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Mar14-12, 11:24 AM
P: 59
As to the bunching phenomena you postulate, all you have to do is give me a specific scenario and I believe we can explain why this does not apply.
Quantum mechanics (from Loudon):
The typical quantum-optical experiment produces one- or two-photon excitations described by a spatial wave-packet, with some degree of localization. The wave-packet function is expressed as an integral over contributions from waves with a range of frequencies, or wave vectors. We treat the fields as classical quantities and impose the quantization only on the field energy.
Hypothetical bunching model:
Photons are localized with a diffuse external field and a single frequency. By themselves they do not have sufficient energy to cause a detection event, but the superposition of fields of many photons leads to intensities sufficient to cause a detection event. Detections are caused by the superposed fields of photons.

Starting in 1965, Bell and others constructed mathematical inequalities whereby experimental tests could distinguish between quantum mechanics and local realistic theories. Many experiments have since been done that are consistent with quantum mechanics and inconsistent with local realism. But these conclusions remain the subject of considerable interest and debate, and experiments are still being refined to overcome ‘loopholes’ that might allow a local realistic interpretation.
It is thereby assumed that realism can be defined by a mathematical analysis of experiments. Don't you think that this is presumptuous? It seems more likely that realism is more fundamental than quantum mechanics. The problem with quantum mechanics is that it only accepts challenges to its interpretations that abide by its rules. In the Nature article there are two objections to violations of the Bell inequality: that there is a subliminal communication and that not all detections were recorded. It does not suggest what to me is the real cause, that the detection event is incorrectly interpreted. Bell's inequality is a commentary on the nature of detection events, not locality or photons. Clearly we cannot look behind the phenomena to determine the truth, but as long as that possibility exists local realism has not been disproved.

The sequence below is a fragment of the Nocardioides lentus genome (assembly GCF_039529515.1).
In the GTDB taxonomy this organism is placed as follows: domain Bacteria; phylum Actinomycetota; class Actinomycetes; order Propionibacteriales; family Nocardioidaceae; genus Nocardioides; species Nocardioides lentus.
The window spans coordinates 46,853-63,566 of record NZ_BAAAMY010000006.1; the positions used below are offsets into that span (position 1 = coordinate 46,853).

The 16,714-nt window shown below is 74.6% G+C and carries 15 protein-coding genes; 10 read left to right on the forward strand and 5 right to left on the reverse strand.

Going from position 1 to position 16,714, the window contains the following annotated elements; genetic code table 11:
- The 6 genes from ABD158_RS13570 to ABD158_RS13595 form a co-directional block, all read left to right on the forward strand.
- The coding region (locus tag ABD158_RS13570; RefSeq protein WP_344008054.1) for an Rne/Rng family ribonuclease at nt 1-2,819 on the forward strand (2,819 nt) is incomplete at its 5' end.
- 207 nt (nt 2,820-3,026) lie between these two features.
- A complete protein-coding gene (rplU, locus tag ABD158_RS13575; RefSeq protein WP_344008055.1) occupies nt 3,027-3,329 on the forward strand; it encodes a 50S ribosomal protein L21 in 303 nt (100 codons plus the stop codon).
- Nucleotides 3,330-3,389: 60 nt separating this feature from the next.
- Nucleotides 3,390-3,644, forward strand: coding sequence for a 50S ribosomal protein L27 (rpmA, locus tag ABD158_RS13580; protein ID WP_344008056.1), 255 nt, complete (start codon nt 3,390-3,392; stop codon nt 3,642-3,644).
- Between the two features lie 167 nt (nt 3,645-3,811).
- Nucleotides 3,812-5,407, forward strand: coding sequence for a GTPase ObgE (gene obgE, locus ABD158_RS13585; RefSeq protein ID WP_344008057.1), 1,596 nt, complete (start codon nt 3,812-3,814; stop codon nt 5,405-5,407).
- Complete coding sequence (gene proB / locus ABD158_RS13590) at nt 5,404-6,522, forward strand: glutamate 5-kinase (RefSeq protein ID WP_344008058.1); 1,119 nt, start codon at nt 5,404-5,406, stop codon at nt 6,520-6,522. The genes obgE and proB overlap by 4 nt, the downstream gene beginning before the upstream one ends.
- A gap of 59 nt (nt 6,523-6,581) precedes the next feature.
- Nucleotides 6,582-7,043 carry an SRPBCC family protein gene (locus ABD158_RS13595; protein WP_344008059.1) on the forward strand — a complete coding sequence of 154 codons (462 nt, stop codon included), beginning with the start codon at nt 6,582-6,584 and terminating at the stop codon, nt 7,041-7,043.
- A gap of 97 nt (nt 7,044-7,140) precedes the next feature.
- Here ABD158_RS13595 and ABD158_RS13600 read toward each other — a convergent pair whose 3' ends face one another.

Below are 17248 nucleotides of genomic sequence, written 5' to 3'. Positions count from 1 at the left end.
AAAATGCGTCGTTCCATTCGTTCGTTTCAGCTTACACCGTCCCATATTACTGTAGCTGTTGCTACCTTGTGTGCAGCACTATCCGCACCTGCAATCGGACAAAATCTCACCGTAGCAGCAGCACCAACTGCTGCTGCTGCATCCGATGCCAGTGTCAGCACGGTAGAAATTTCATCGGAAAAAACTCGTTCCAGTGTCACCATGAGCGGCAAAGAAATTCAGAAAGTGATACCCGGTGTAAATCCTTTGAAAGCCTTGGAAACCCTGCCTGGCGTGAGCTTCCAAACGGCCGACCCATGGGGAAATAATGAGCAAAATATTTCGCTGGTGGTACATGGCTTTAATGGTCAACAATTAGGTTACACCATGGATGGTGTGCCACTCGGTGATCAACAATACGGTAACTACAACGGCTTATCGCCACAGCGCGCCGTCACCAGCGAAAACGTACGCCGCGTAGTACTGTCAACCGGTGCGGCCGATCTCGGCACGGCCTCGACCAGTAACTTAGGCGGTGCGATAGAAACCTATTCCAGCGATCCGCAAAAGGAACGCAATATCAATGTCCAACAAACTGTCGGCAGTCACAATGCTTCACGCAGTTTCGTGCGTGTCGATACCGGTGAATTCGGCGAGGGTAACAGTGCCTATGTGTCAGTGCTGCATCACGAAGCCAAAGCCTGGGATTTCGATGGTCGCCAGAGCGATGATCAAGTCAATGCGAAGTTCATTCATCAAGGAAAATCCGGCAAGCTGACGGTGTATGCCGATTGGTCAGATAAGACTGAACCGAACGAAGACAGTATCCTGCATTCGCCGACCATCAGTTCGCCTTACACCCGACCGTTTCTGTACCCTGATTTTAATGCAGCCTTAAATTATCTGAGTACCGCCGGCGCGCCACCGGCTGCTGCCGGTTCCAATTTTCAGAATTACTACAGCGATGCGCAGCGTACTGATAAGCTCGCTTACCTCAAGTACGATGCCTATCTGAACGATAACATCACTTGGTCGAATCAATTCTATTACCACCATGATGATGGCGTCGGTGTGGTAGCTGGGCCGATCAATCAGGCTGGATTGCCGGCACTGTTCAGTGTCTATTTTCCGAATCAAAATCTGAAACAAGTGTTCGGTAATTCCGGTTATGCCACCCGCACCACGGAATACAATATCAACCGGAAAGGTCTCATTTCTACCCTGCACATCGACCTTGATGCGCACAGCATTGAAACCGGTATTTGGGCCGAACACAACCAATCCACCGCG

It seems that it's reasonable to assume that the quantum theory is an incomplete description of physical reality. And that the incompleteness of the theory, in a certain sense, can be deduced/inferred from the theory itself. But, afaik, when people speak of the completeness of quantum theory they don't mean that it's a complete description of physical reality (After all, how could anyone ascertain that -- what might it refer to?). Rather, what they mean is that the quantum theory incorporates everything that's known about reality via quantum experimental phenomena.
Quantum mechanics should be able to say what part of reality cannot be observed, IOW precisely define its own limitations.

You believe that single-photon model somehow implies non-locality but bunching model implies locality.

Well, I do not agree. Single-photon model by itself does not conflict with local realism.
On the other hand Bell theorem applies to your bunching model just as well.
The trouble with trying to prove quantum mechanics wrong is that they insist that you come up with better predictions. All one has to do is prove that the predictions are based on a superficial understanding of nature or photons or whatever. If Bell was using an incorrect model then he is proving something about quantum mechanics, not reality.